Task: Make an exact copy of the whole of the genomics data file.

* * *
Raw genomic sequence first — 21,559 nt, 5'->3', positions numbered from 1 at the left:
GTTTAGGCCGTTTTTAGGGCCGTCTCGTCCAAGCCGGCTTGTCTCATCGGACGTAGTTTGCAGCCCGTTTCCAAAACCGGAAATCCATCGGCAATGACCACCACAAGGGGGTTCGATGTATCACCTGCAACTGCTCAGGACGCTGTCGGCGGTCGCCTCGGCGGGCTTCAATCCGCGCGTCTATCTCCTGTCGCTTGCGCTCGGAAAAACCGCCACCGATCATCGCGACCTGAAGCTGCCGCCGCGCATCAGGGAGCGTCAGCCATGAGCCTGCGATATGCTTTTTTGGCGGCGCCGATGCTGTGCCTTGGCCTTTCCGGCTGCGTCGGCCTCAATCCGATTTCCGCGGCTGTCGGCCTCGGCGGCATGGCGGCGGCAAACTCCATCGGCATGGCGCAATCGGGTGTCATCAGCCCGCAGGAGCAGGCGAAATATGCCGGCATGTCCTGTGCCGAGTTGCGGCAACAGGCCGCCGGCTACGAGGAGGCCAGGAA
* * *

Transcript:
Raw genomic sequence first — 21,559 nt, 5'->3', positions numbered from 1 at the left:
GTTTAGGCCGTTTTTAGGGCCGTCTCGTCCAAGCCGGCTTGTCTCATCGGACGTAGTTTGCAGCCCGTTTCCAAAACCGGAAATCCATCGGCAATGACCACCACAAGGGGGTTCGATGTATCACCTGCAACTGCTCAGGACGCTGTCGGCGGTCGCCTCGGCGGGCTTCAATCCGCGCGTCTATCTCCTGTCGCTTGCGCTCGGAAAAACCGCCACCGATCATCGCGACCTGAAGCTGCCGCCGCGCATCAGGGAGCGTCAGCCATGAGCCTGCGATATGCTTTTTTGGCGGCGCCGATGCTGTGCCTTGGCCTTTCCGGCTGCGTCGGCCTCAATCCGATTTCCGCGGCTGTCGGCCTCGGCGGCATGGCGGCGGCAAACTCCATCGGCATGGCGCAATCGGGTGTCATCAGCCCGCAGGAGCAGGCGAAATATGCCGGCATGTCCTGTGCCGAGTTGCGGCAACAGGCCGCCGGCTACGAGGAGGCCAGGAA